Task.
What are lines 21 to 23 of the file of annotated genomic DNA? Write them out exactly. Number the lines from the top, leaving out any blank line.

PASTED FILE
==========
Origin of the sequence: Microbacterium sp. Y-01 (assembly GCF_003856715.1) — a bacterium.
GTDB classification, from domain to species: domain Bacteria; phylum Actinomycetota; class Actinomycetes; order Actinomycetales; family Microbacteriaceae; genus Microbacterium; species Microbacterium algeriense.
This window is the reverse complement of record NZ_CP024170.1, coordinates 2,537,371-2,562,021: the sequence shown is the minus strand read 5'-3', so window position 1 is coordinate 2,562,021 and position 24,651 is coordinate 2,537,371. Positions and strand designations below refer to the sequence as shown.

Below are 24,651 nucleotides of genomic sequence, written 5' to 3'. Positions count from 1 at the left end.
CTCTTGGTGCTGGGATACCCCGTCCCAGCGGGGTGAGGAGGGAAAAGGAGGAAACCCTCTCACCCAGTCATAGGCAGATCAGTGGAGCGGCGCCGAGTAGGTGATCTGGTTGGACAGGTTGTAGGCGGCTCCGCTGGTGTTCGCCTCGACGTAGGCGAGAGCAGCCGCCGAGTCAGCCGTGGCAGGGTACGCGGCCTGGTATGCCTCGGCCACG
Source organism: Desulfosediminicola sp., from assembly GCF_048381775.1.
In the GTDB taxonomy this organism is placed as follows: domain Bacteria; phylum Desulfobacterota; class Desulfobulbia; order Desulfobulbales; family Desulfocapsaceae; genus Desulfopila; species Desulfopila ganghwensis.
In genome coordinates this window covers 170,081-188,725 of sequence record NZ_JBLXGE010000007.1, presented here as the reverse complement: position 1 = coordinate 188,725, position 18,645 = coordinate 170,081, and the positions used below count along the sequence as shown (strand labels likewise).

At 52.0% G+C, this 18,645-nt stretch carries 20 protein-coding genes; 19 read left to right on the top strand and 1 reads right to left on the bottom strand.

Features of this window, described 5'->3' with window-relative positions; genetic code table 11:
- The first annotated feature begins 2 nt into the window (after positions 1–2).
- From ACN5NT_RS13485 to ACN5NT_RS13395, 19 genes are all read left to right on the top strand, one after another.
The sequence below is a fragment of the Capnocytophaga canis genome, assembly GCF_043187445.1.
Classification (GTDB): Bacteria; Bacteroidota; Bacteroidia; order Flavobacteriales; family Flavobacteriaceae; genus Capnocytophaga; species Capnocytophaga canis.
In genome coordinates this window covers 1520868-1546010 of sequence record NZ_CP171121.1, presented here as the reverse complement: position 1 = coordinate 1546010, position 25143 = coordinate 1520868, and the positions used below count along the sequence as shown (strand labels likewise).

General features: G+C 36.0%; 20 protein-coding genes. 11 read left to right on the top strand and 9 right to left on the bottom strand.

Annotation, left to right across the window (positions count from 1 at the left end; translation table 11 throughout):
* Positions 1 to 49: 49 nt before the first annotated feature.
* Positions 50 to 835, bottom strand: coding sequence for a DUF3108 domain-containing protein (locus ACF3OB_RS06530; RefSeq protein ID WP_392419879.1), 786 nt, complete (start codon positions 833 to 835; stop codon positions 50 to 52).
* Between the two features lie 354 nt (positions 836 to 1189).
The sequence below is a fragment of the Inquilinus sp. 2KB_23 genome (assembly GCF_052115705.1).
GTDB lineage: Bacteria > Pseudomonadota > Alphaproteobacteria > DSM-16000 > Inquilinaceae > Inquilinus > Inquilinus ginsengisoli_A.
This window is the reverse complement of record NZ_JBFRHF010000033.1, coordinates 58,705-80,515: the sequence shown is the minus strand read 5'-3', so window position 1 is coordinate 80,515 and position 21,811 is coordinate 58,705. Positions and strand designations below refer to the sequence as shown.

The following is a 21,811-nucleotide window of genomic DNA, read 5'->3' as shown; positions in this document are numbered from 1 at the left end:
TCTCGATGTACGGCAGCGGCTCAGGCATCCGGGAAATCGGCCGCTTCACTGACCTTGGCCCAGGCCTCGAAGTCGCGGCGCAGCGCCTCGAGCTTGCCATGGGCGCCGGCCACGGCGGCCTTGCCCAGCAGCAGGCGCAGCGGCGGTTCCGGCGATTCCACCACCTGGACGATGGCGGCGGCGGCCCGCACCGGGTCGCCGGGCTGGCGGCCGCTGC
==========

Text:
The sequence below is a fragment of the Inquilinus sp. 2KB_23 genome (assembly GCF_052115705.1).
GTDB lineage: Bacteria > Pseudomonadota > Alphaproteobacteria > DSM-16000 > Inquilinaceae > Inquilinus > Inquilinus ginsengisoli_A.
This window is the reverse complement of record NZ_JBFRHF010000033.1, coordinates 58,705-80,515: the sequence shown is the minus strand read 5'-3', so window position 1 is coordinate 80,515 and position 21,811 is coordinate 58,705. Positions and strand designations below refer to the sequence as shown.